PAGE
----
Nitrogen Management for Old Versus Modern Corn Hybrids
Cristie Preston, Ph.D.
Agriculture has always been an integral part of Dr. Cristie Preston’s life. She grew up in southwest Virginia and had interest in crop and animal agriculture since an early age. Once she began college, she initially chose to study animal science but switched to soil science. Dr. Preston attributes her decision partly to an influential professor who told her, “You can’t understand animals until you understand what they eat.” She received a Bachelor of Science degree in animal science and a Master of Science degree in crop and soil environmental science from Virginia Tech. Dr. Preston holds a Ph.D. in agronomy, focusing on soil fertility from Kansas State University. While completing her advanced degrees, Dr. Preston conducted more than six years of field and lab research. Dr. Preston has experience in laboratory research measuring volatility loss from urea-based fertilizers. Her field research has focused on phosphorus availability and the interactions with tillage and placement. She also has extensive experience in working with large data sets and analysis. Her main priority is helping growers to identify yield-limiting factors and fix those issues as cost efficiently as possible.
Corn yield increases over the past 60 years can be attributed to a myriad of different factors — improved hybrid genetics (including transgenic events), better nutrient management, improved pest management, and improved agronomics practices. As corn grain yields continue to rise, because of these factors, how has nitrogen utilization changed? Or has it? If it has changed, what do these changes affect?
Corn hybrid yield and N uptake
The evolution of genetics has allowed for substantial average yield increases in the U. S. (Figure 1). Since 1960, corn yields have risen at a rate of 0.9 bushel per acre per year.
Dr. Tony Vyn, Professor of Agronomy at Purdue University, has conducted research and collected data on old and modern age corn hybrids extensively in Indiana, in order to update nitrogen management strategies.
Vyn has defined the “old era” hybrids as those researched between 1940 and 1990 and “new hybrids” from 1991 to 2011 (Ciampitti and Vyn, 2014). Greater stress tolerance to nitrogen deficiency and responsiveness to nitrogen rate was observed in modern corn hybrids.
In some of his more recent research (Vyn et al., 2016), both grain yield and plant nitrogen uptake of modern hybrids were higher than older hybrids. Modern hybrid average yields were 240 bushels per acre versus an average of 200 bushels for older hybrids. However, the hybrids being used today are even newer than those in the study above, which begs the question: will there be an even newer hybrid group yield from 2011 to 2016.
When comparing the old and new hybrids, as nitrogen application rate increased, yield also increased with both old and new hybrids (Figure 2). When no nitrogen fertilizer was applied (zero pounds N per acre), new hybrids yielded on average 13 bushels more per acre compared to older hybrids. As application rate increased, so did the gap between old versus new corn hybrids. At the highest rate, above 250 pounds of nitrogen per acre, the yield gap between old and modern hybrids was increased to 32 bushels per acre (on average).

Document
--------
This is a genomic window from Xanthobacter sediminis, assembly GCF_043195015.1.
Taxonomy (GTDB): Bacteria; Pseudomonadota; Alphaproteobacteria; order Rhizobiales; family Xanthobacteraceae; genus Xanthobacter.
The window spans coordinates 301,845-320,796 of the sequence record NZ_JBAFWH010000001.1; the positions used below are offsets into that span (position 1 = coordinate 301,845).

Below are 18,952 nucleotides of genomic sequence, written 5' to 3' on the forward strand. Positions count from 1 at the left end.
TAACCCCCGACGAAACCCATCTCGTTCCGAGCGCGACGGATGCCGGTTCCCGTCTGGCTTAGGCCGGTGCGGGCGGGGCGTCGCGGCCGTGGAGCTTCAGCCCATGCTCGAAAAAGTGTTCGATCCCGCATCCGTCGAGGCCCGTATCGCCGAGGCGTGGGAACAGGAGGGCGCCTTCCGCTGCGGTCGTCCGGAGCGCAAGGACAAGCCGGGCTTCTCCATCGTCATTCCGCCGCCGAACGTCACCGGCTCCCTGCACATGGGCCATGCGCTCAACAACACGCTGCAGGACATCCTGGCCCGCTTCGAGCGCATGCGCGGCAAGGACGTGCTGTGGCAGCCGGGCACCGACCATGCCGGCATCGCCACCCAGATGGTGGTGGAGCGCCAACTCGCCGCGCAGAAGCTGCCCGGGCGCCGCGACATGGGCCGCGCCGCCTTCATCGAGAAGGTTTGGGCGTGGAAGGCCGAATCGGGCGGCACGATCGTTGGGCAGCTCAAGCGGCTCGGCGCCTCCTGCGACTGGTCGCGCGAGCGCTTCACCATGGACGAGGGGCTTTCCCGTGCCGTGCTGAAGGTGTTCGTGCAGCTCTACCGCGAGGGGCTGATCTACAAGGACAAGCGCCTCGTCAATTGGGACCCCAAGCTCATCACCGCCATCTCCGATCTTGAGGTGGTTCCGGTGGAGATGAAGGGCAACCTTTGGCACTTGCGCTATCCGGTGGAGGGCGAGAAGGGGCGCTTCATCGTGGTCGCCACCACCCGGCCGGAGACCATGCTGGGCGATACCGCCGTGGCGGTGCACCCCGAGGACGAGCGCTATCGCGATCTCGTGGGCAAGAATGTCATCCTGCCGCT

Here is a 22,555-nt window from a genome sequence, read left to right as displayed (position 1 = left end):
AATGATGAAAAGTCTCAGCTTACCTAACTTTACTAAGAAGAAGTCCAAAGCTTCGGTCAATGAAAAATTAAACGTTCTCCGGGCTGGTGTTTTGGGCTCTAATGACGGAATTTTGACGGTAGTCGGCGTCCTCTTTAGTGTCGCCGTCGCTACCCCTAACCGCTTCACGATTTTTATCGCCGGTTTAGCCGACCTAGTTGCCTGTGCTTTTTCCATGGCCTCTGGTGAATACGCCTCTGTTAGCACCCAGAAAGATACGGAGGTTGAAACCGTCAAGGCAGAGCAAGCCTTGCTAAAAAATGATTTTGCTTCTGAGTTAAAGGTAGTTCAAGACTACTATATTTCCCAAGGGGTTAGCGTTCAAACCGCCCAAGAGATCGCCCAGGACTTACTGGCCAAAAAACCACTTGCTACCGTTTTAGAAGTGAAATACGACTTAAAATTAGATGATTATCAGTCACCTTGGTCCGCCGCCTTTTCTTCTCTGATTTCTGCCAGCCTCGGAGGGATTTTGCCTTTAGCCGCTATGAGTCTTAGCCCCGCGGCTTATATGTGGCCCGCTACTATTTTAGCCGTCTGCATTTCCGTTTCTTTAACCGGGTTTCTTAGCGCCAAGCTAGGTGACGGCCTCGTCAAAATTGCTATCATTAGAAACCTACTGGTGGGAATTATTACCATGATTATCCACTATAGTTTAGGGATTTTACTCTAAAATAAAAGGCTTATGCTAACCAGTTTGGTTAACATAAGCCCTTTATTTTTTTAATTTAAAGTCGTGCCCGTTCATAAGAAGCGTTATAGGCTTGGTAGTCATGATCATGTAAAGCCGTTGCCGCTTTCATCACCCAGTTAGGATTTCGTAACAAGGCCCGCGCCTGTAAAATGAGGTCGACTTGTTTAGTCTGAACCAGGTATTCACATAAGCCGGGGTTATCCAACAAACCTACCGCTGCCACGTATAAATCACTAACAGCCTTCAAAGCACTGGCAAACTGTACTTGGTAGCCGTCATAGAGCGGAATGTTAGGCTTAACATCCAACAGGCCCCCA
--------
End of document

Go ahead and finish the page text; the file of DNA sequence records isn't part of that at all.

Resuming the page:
His research has also revealed a change in corn nitrogen internal efficiency (expressed in bushels per pound of N taken up). Over time, nitrogen concentrations in grain have decreased by roughly 10 percent when comparing old versus modern hybrids. This is likely the result of selection of higher-yielding genetics that transport more photosynthate to the grain (starch) diluting the protein content (nitrogen concentration).
Both older and new hybrids have had similar Nitrogen Recovery Efficiency (NRE) — [((nitrogen uptake with fertilizer – nitrogen uptake without fertilizer)/ nitrogen rate)] — with an overall average of 0.46. Reduction in NRE increases both environmental risk of N loss and lower farmers’ profitability. Therefore, there are no major differences here for old versus new hybrids.
Addressing Nitrogen Recommendations
Dr. Robert Mullen, Director of Agronomy at Nutrien, previously worked on nitrogen recommendations at The Ohio State University. He found that, over time, corn production efficiency has increased. Corn plants are now capable of producing more bushels per pound of nitrogen applied — nitrogen use efficiency (NUE) or, in other words, a decrease in pounds of nitrogen required to produce one bushel — nitrogen internal efficiency (NIE).
Historically, we have utilized yield goal to determine nitrogen application rates. However, does yield level actually correlate with the amount of nitrogen required to achieve that yield level? The answer is no, achievable yield is not well correlated with amount of nitrogen required to get there.
Even though Vyn’s research doesn’t show any changes in the mean nitrogen rate applied (Table 1), the Nitrogen Use Efficiency (NUE) has increased with modern hybrids. Thus, changes to the nitrogen recommendations may result in higher yield.
The other major thing to note is that any improvement in corn production can be achieved by removing a limiting factor (i.e. drought tolerance, pest management improvement, etc.). Removing any of these limiting factors (see an eKonomics™ article on Liebigs Law) improved production, but does not necessarily affect nitrogen response.
- Ciampitti, I. A. and T. J. Vyn. 2014. Nitrogen use efficiency for old versus modern corn hybrids. Better Crops. Vol. 98.
- Mueller, S. M. and T. J. Vyn. 2016. Maize plant resilience to N stress and post-silking N capacity changes over time: a review. Frontiers in Plant Science, Plant Nutrition.
- USDA, 2017. Crop Production.
- Vyn, T. J., S. Mueller, K. Chen, R. A. Omonode, T. D. West, A. West, etc. 2016. Nitrogen management for older versus modern corn hybrids. Fluid Fertilizer project.